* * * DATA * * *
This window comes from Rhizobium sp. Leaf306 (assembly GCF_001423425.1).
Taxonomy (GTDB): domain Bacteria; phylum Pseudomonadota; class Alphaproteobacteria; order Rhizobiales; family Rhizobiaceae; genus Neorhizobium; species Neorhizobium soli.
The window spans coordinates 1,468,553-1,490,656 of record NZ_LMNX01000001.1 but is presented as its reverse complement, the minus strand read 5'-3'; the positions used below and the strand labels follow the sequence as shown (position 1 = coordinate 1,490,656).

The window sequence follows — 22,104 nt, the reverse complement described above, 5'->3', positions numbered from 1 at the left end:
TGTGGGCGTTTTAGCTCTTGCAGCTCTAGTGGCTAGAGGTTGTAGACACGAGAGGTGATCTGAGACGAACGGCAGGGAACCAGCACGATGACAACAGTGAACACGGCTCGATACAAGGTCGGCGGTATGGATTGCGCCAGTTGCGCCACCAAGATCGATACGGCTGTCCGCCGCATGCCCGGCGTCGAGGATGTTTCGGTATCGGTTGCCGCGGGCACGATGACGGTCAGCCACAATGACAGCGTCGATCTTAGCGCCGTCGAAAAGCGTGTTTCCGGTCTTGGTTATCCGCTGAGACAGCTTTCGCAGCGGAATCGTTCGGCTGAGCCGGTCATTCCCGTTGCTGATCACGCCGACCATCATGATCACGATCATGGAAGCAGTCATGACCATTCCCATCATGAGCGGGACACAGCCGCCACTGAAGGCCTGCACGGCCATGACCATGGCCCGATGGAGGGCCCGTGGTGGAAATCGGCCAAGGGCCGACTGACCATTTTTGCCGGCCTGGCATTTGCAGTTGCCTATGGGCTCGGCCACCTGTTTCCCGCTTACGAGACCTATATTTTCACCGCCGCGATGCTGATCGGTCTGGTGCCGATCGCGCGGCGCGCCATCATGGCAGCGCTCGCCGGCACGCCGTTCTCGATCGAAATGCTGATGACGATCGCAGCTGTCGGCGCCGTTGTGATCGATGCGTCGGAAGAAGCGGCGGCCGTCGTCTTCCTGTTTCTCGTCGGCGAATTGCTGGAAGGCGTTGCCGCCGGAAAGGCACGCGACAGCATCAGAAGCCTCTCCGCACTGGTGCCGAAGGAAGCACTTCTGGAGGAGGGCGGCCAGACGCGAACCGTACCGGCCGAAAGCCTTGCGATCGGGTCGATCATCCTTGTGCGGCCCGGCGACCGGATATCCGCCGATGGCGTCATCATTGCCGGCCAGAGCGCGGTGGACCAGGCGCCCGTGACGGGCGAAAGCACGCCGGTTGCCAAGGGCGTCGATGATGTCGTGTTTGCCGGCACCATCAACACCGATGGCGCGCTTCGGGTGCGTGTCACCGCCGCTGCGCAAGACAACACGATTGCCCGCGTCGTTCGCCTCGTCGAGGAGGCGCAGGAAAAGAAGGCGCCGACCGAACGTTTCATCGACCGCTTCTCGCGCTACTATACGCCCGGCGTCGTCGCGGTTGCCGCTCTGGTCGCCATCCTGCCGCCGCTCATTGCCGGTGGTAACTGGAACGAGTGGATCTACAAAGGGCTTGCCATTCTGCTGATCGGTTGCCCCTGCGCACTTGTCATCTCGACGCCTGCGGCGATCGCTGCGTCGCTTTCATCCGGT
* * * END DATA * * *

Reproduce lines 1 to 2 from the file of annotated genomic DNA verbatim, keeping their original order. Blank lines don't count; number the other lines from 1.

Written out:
This window comes from Rhizobium sp. Leaf306 (assembly GCF_001423425.1).
Taxonomy (GTDB): domain Bacteria; phylum Pseudomonadota; class Alphaproteobacteria; order Rhizobiales; family Rhizobiaceae; genus Neorhizobium; species Neorhizobium soli.